In order to take a look at the shape of things to come in the future world of chess, we necessarily had to come close to the present first. The most important event coming in near future is the World Chess Championship match, planned to be held in April 2010 and the bidding process for selection of venue will end on September 30 of this year. Everybody by this time knows that Veseline Topalov of Bulgaria will be challenging the reigning champion Viswanathan Anand of India to determine the World Champion in 2010, after which such matches will be held at two year intervals.
But before I took up my telescope again to take wistful looks at what I consider as the romantic periods of chess, I was wondering where to focus attention in this present era. Then I got the idea: what better than to look at recent games between the defender and challenger to the title.
To dissuade people from making own different interpretations of what I am going to present, I want to make clear my criteria for selection of the two games played between these two players. I wanted both games from recent periods (2007-2008), both players getting to win while playing as White, and both games to be of comparable length but fairly short (within 30 moves) to keep our article size within limit! That automatically limited my choice and in fact I could get only two that met all the criteria, so no one can blame me for a biased selection!
The first game was played at Leon in 2007 with Anand on the White side winning in 29 moves and the second one was at Bilbao in 2008 with Topalov as White winning in 25 moves. We would like to assure readers that because the way the games were chosen, they cannot purport to represent the actual playing ability of the players. The readers are free to draw their own conclusions.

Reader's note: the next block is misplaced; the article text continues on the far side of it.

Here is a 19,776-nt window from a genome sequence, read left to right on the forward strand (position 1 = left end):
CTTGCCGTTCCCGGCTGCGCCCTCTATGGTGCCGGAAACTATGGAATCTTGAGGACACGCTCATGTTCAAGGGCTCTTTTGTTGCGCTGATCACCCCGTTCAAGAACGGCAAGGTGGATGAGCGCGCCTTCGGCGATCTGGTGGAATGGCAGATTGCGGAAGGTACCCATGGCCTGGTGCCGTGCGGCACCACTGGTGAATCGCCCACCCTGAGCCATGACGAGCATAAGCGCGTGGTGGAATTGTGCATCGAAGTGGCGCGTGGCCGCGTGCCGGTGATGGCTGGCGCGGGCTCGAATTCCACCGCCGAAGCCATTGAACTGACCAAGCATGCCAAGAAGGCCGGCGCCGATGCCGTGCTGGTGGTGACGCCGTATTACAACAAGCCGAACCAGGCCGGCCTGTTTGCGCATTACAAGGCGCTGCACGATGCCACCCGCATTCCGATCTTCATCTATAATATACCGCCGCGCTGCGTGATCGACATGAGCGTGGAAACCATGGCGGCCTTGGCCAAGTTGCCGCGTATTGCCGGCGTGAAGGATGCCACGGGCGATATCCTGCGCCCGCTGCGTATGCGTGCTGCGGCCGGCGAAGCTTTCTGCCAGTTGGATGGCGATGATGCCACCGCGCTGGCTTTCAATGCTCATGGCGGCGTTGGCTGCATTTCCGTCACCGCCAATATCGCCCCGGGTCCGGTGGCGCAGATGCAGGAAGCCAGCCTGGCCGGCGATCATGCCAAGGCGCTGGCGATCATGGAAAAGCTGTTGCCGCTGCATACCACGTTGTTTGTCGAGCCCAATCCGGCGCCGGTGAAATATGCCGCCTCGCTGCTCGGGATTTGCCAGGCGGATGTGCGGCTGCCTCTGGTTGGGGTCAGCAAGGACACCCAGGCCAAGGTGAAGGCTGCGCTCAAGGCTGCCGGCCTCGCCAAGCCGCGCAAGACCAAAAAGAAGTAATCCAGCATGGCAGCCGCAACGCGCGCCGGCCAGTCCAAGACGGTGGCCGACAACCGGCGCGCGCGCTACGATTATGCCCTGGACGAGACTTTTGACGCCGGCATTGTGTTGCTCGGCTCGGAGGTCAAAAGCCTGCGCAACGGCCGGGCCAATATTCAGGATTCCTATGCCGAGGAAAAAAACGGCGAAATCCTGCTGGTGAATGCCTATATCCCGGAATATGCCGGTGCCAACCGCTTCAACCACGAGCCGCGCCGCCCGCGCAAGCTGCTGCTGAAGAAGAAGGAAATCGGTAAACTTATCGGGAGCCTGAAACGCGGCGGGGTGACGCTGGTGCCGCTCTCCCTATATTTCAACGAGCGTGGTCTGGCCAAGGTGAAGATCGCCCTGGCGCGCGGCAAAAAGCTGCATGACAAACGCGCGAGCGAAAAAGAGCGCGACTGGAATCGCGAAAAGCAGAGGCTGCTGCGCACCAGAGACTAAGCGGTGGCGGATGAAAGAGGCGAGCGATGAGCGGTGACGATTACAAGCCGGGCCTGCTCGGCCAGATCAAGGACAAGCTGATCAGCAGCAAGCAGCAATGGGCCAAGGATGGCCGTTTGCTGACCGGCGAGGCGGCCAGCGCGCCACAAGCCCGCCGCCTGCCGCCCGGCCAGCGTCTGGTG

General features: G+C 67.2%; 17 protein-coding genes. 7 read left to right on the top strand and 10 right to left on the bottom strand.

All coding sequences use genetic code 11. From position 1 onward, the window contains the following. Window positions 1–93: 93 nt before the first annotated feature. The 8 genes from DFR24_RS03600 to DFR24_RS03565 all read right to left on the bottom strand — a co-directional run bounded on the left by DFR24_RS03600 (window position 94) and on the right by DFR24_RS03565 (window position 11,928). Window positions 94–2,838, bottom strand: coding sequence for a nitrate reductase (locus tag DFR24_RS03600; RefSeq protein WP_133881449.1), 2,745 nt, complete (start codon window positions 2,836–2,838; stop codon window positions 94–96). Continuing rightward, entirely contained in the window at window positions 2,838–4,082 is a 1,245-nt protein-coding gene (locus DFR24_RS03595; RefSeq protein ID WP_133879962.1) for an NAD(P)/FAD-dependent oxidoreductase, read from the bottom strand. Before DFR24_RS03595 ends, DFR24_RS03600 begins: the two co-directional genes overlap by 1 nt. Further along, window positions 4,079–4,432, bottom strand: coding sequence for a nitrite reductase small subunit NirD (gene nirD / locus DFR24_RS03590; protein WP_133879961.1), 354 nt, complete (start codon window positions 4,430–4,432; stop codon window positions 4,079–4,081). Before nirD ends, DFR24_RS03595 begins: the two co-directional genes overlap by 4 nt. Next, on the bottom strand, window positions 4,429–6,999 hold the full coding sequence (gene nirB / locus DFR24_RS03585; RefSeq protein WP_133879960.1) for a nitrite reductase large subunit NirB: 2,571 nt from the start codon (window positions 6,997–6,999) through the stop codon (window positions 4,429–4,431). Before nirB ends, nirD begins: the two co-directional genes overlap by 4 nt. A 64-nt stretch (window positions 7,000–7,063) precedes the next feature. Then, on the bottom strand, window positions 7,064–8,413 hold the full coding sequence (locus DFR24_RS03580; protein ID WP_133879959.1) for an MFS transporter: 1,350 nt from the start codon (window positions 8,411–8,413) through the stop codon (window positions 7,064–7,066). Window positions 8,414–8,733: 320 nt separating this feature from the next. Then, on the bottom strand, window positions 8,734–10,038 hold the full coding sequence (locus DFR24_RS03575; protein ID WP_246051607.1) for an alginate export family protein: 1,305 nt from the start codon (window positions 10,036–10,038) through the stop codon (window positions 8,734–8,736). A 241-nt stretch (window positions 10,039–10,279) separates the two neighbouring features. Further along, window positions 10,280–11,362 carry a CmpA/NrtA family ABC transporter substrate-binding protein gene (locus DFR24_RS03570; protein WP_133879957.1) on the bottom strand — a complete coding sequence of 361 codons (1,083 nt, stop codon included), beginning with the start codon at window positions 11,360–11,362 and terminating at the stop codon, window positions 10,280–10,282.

You have of course seen example of Vishy’s play in The stomach is an essential part of the Chess master and the fighting spirit of Topalov in Attacking Chess Tactics: Hounding the enemy King which produced one of the great games of chess in spite of his losing it to Kasparov.
Though neither player needs any introduction, we want to keep up the practice of presenting the actors before showing their acts. Anand has already been introduced in The stomach is an essential part of the Chess master, so we need not do it again.
Veselin Topalov (b.1975) was born in Bulgaria and became the World under-14 champion in 1989 and a GM in 1992. Along with Kasparov, Kramnik and Anand, he has also crossed the FIDE Elo rating of 2800, the only four players ever to do so. Though living in Spain, he represents Bulgaria in Chess Olympiads.
The diagram shows the position in Anand-Topalov game after 24 moves.
|25.||b6||Ra5||White was threatening 26. Bb5+ to capture the rook
|26.||Rd1||Bg5||It is right strategy for Black to try to exchange White’s Bishop of the same color as the promotion square b8 for White’s NP
|27.||b7||Ke7||Black had to attend to the immediate threat posed by White before he could implement his strategy!
|28.||Bb6||Re5||Threatening the Rook was just a gain in tempo but White’s aim went deeper than that!
|29.||Bd8+!||Resigns||The best Black could do was 29. … Rxd8 (best) 30. Rxd8 Kxd8 31. b8=Q+ Kd7 32. Qxe5 with an easy win for White|
The Topalov-Anand game after 21 moves stood as under:
|24.||Re7||Rd8||In the given situation 25. Rxe8 Rxd1+ 26. Kg2 Rxe8 getting two Rooks for the Queen must have been acceptable to Black (and so, White would not give him that benefit!)
|25.||Rf1||Resigns||The likely continuation could be 25. … Qc6 26. Ng5 h5 27. Nxf7 Rxf7 28. Rxf7 Kxf7 29. Qxd8 giving White one extra passed pawn and a Rook against Knight, which should be enough for him to win.|
Watch first Game -- Anand Won
Watch second Game -- Topalov Won